I had a decision to make. To step off of the plane in Guatemala City, forget all the turbulence that I had just endured, shaking up my emotional state, releasing feelings of doubt and insecurity alongside memories of past failure. My stomach was churning and my mind was racing.
“It’s not too late.” I attempted to convince myself. “I can buy another plane ticket and turn around now. I don’t have to do this.”
But I did have to do this. It’s my calling, my adventure, my passion.
In opposition to the surging flow of past inadequacy that was seeping deep into my being through every pore and cranny, self-reassurance was my plan to attack the negativity pulsing within.
I can do this. I am supposed to do this. I am responsible for this.
To not be returned of love is a deep fear that resonates within my soul. It holds in the lowest, deepest nooks of my existence that are tucked away neatly for very few to see. While I know I am loved by so many, and with an even greater love by the Creator of the Universe, the devil himself hits me where I am weak. Still, the call to love others draws me in. The greatest of these is love is more than a word from the mouth of the Holiest of Holiest or a few words on a page from the scriptures of 1 Corinthians. It is a call to love strangers, enemies, and family alike. And I will testify, it is hard.
And not only is it hard, but it is a call to be brave.
The vulnerability of love is undoubted. To say “I love you” is an action of pure nakedness, the heart laid out before someone with a feeling that is so sincere, so deep, so raw. The return of this love is not promised, it is not guaranteed, and that is what makes it a glorious exchange when it is returned in full throttle with the matching “I love you” to the first offered.
So I sucked it up and stepped off of the plane, stepping foot into a steamy Guatemalan airport bombarded with beautiful brown-skinned people and a jumbled language that makes my head ache.
The next three weeks would be mine to serve, working in a village where families lived on less than $2 a day. I would work on homes and share the love of Christ with children and families through service at their school. Wherever there was a need, I was called to reach out my hand in love.
Naturally I was drawn to a beautiful teenage girl, Bianca, with glowing smile and warm heart, surprisingly left on the outskirts of her community. I often noticed her watching from afar, not engaging too deeply with anyone, just observing the actions of humanity. Too often we made eye contact that was held longer than usual, like an awkward middle school crush with too many nerves to even say hello.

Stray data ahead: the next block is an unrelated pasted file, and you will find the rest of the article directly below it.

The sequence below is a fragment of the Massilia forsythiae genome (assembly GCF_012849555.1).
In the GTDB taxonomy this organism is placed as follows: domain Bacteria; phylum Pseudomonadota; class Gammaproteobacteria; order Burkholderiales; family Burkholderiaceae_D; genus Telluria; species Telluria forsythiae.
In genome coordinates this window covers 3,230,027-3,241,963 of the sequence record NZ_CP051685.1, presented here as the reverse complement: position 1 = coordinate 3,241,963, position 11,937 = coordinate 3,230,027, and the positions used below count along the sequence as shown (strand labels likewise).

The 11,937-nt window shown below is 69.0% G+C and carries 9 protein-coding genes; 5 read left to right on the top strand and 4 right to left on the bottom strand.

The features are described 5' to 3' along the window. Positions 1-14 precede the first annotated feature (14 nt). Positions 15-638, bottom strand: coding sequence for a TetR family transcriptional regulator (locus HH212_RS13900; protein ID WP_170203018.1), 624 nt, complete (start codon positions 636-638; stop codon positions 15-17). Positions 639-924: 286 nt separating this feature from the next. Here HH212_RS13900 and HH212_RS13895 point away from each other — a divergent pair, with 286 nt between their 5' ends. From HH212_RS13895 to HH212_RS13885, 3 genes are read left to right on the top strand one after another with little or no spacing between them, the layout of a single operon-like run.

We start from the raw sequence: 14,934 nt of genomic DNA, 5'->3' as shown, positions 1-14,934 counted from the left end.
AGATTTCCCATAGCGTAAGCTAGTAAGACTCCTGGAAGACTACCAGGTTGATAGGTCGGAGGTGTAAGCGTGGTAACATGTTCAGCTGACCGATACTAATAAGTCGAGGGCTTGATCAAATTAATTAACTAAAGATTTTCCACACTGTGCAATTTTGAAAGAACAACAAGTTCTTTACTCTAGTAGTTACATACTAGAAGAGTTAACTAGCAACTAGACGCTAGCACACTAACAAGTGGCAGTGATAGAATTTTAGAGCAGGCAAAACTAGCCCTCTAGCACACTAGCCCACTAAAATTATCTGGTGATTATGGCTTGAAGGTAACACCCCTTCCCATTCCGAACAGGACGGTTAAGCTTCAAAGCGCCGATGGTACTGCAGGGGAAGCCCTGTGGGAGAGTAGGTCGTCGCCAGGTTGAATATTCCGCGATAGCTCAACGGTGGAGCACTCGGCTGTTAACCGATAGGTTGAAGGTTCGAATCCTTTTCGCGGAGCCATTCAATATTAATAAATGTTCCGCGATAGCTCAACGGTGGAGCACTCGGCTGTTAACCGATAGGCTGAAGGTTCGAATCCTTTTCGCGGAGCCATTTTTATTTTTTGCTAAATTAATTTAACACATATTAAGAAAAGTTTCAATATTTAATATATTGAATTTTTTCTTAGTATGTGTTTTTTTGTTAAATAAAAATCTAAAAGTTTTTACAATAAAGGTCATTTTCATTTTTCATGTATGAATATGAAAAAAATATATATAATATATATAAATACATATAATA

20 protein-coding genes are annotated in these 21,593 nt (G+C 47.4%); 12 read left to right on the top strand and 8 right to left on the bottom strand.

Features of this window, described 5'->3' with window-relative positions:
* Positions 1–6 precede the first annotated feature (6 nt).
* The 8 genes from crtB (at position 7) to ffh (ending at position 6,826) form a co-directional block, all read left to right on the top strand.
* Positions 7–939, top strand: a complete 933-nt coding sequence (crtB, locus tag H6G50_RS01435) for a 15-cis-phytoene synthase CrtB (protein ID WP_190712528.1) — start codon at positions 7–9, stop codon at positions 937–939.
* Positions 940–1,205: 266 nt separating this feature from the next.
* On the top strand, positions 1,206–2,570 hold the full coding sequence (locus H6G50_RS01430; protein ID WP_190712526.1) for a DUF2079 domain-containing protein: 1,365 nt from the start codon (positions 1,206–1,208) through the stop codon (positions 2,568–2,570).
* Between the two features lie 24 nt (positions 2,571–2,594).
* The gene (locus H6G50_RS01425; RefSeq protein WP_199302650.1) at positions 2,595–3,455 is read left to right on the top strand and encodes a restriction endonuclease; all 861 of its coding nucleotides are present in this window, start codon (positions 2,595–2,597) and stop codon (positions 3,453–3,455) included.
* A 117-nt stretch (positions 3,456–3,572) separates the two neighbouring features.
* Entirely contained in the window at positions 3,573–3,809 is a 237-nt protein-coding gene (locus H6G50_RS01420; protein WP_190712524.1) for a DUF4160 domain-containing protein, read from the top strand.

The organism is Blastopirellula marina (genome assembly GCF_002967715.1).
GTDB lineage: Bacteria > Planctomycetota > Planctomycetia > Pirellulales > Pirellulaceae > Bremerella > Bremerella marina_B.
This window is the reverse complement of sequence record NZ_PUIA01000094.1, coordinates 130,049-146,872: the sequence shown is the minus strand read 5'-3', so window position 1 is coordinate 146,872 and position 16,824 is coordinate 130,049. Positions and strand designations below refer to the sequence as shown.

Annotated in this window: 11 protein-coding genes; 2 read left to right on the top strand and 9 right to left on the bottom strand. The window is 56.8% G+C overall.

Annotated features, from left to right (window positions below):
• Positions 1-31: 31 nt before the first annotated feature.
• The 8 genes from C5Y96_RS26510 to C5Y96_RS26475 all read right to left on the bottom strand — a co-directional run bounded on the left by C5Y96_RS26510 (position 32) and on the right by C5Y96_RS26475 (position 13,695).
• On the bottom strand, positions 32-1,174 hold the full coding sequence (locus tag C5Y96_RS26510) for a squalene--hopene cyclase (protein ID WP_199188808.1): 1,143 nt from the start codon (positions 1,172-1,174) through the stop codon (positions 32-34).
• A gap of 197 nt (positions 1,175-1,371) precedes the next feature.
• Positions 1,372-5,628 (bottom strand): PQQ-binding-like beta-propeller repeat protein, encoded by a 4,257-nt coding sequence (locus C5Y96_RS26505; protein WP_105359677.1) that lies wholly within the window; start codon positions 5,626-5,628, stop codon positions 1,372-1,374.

The tug in my heart called me in. Despite my inadequacy in the Spanish language alongside my distinguished awkward tendencies I approached her with cookies from my lunch to share. A bribe to be my friend, aha! I’ve figured this brave thing out. So I thought.
I offered my cookies to the young girl and she took them quickly so she wouldn’t have to share. I thought nervously to myself…what now? My plan had failed. There wasn’t even a “gracias” to create a conversation from. I was cookie-less, friend-less, and courageous-less now.
“¿Cómo te llamas?” I began to mutter but still her eyes matched mine and no words were said.
My turbulent emotions from the plane flooded back and my courageous love was dwindling. Our interaction was the same plane that I just landed on a few days previous, this time crashing down with a spiraling effect.
Be brave – a quiet reminder with huge implications.
To my rescue, Bianca attempted to make a response of squawky noises and suddenly I knew – Bianca is mute.
To love without words left me feeling even more vulnerable. An extra leap would have to be made to demonstrate the words I love you with a genuine heart.
Over the next few weeks Bianca began to find me in random places. She showed up at my bus stop, construction sites, and school. Our courageous love, enacted by both, found each other — a brave calling reciprocated by two.
Guatemala makes me brave. The country brings me to a greater understanding of my inmost being; my responsibility to love is expressed through the most vulnerable love of questioned return of genuine care. A call of courage to brave rejection and awkward conversation is the beautiful exchanged of fully embracing the greatest commandment: love one another.
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